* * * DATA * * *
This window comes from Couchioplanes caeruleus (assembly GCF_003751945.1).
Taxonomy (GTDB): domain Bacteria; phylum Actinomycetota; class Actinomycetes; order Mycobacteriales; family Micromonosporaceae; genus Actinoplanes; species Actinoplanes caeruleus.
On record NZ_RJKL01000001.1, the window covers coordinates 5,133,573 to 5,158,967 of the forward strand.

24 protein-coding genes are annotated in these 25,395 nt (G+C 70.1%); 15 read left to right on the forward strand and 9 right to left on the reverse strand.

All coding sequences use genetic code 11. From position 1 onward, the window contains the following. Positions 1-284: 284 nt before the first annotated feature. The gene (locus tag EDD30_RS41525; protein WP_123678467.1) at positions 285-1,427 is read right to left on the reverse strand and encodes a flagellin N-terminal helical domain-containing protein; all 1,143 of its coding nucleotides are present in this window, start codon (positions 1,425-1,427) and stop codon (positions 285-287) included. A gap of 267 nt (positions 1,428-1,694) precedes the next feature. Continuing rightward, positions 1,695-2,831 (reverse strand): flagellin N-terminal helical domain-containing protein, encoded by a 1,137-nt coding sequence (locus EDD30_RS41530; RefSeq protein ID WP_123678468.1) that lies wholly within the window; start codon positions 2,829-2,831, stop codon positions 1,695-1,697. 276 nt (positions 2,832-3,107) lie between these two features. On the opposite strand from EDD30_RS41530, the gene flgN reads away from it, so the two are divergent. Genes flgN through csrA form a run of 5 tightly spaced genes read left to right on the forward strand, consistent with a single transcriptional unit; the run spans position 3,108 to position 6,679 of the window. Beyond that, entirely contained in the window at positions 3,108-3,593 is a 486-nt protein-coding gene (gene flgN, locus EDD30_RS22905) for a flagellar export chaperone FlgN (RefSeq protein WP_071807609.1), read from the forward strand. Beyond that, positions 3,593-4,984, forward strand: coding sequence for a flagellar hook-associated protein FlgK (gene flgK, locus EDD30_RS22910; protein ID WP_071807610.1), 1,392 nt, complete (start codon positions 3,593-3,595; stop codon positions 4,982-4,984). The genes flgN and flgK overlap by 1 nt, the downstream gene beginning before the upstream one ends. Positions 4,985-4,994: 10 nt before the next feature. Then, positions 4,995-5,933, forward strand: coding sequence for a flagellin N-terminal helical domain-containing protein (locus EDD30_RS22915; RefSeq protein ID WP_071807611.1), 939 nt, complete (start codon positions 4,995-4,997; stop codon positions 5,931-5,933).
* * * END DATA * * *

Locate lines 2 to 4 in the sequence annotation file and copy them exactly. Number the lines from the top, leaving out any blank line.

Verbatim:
Taxonomy (GTDB): domain Bacteria; phylum Actinomycetota; class Actinomycetes; order Mycobacteriales; family Micromonosporaceae; genus Actinoplanes; species Actinoplanes caeruleus.
On record NZ_RJKL01000001.1, the window covers coordinates 5,133,573 to 5,158,967 of the forward strand.

24 protein-coding genes are annotated in these 25,395 nt (G+C 70.1%); 15 read left to right on the forward strand and 9 right to left on the reverse strand.